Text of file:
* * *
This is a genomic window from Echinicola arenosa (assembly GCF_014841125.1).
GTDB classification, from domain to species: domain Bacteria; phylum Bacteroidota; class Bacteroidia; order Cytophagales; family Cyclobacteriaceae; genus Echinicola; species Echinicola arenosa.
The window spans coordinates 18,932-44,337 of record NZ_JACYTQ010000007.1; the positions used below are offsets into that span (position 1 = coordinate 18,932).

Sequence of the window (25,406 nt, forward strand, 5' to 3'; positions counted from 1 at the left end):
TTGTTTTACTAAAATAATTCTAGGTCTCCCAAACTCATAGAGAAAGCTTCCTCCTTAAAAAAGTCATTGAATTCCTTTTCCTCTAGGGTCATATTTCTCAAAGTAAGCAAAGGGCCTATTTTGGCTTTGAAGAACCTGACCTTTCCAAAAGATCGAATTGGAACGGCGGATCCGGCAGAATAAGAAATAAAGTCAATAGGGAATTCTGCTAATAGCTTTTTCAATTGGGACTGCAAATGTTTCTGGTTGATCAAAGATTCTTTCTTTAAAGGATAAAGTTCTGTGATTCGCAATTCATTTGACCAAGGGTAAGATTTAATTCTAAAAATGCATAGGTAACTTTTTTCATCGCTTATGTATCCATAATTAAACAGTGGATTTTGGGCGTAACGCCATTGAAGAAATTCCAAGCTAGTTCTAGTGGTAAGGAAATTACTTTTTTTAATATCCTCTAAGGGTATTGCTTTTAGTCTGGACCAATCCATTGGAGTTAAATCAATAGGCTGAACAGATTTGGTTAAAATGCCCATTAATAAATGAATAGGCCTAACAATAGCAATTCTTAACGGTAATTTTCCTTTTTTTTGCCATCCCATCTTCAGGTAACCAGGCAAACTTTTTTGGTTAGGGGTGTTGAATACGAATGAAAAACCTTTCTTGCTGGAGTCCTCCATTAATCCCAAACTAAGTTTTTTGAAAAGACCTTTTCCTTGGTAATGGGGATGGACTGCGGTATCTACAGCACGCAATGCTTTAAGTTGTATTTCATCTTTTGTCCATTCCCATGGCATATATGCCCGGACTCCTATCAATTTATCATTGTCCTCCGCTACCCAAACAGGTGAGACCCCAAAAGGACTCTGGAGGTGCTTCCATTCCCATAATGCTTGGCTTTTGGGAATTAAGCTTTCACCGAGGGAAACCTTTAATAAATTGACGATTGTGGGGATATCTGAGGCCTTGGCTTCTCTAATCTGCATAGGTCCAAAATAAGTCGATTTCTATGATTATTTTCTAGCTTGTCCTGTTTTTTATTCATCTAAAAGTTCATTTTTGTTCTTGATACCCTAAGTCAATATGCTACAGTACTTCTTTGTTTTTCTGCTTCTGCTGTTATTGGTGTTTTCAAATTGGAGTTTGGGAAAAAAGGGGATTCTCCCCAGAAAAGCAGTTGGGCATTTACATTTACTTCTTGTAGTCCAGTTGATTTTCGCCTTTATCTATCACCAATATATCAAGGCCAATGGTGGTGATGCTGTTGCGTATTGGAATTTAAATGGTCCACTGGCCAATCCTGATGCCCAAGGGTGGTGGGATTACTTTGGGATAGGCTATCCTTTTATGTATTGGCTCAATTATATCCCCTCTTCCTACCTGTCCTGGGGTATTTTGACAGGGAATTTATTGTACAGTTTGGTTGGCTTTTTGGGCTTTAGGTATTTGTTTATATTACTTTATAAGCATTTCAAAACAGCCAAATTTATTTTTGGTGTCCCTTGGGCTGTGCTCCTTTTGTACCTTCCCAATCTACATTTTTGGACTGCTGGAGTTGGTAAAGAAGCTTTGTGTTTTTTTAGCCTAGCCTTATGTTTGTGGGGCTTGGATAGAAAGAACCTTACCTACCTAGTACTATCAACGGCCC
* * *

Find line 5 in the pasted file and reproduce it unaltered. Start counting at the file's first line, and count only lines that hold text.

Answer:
TTGTTTTACTAAAATAATTCTAGGTCTCCCAAACTCATAGAGAAAGCTTCCTCCTTAAAAAAGTCATTGAATTCCTTTTCCTCTAGGGTCATATTTCTCAAAGTAAGCAAAGGGCCTATTTTGGCTTTGAAGAACCTGACCTTTCCAAAAGATCGAATTGGAACGGCGGATCCGGCAGAATAAGAAATAAAGTCAATAGGGAATTCTGCTAATAGCTTTTTCAATTGGGACTGCAAATGTTTCTGGTTGATCAAAGATTCTTTCTTTAAAGGATAAAGTTCTGTGATTCGCAATTCATTTGACCAAGGGTAAGATTTAATTCTAAAAATGCATAGGTAACTTTTTTCATCGCTTATGTATCCATAATTAAACAGTGGATTTTGGGCGTAACGCCATTGAAGAAATTCCAAGCTAGTTCTAGTGGTAAGGAAATTACTTTTTTTAATATCCTCTAAGGGTATTGCTTTTAGTCTGGACCAATCCATTGGAGTTAAATCAATAGGCTGAACAGATTTGGTTAAAATGCCCATTAATAAATGAATAGGCCTAACAATAGCAATTCTTAACGGTAATTTTCCTTTTTTTTGCCATCCCATCTTCAGGTAACCAGGCAAACTTTTTTGGTTAGGGGTGTTGAATACGAATGAAAAACCTTTCTTGCTGGAGTCCTCCATTAATCCCAAACTAAGTTTTTTGAAAAGACCTTTTCCTTGGTAATGGGGATGGACTGCGGTATCTACAGCACGCAATGCTTTAAGTTGTATTTCATCTTTTGTCCATTCCCATGGCATATATGCCCGGACTCCTATCAATTTATCATTGTCCTCCGCTACCCAAACAGGTGAGACCCCAAAAGGACTCTGGAGGTGCTTCCATTCCCATAATGCTTGGCTTTTGGGAATTAAGCTTTCACCGAGGGAAACCTTTAATAAATTGACGATTGTGGGGATATCTGAGGCCTTGGCTTCTCTAATCTGCATAGGTCCAAAATAAGTCGATTTCTATGATTATTTTCTAGCTTGTCCTGTTTTTTATTCATCTAAAAGTTCATTTTTGTTCTTGATACCCTAAGTCAATATGCTACAGTACTTCTTTGTTTTTCTGCTTCTGCTGTTATTGGTGTTTTCAAATTGGAGTTTGGGAAAAAAGGGGATTCTCCCCAGAAAAGCAGTTGGGCATTTACATTTACTTCTTGTAGTCCAGTTGATTTTCGCCTTTATCTATCACCAATATATCAAGGCCAATGGTGGTGATGCTGTTGCGTATTGGAATTTAAATGGTCCACTGGCCAATCCTGATGCCCAAGGGTGGTGGGATTACTTTGGGATAGGCTATCCTTTTATGTATTGGCTCAATTATATCCCCTCTTCCTACCTGTCCTGGGGTATTTTGACAGGGAATTTATTGTACAGTTTGGTTGGCTTTTTGGGCTTTAGGTATTTGTTTATATTACTTTATAAGCATTTCAAAACAGCCAAATTTATTTTTGGTGTCCCTTGGGCTGTGCTCCTTTTGTACCTTCCCAATCTACATTTTTGGACTGCTGGAGTTGGTAAAGAAGCTTTGTGTTTTTTTAGCCTAGCCTTATGTTTGTGGGGCTTGGATAGAAAGAACCTTACCTACCTAGTACTATCAACGGCCC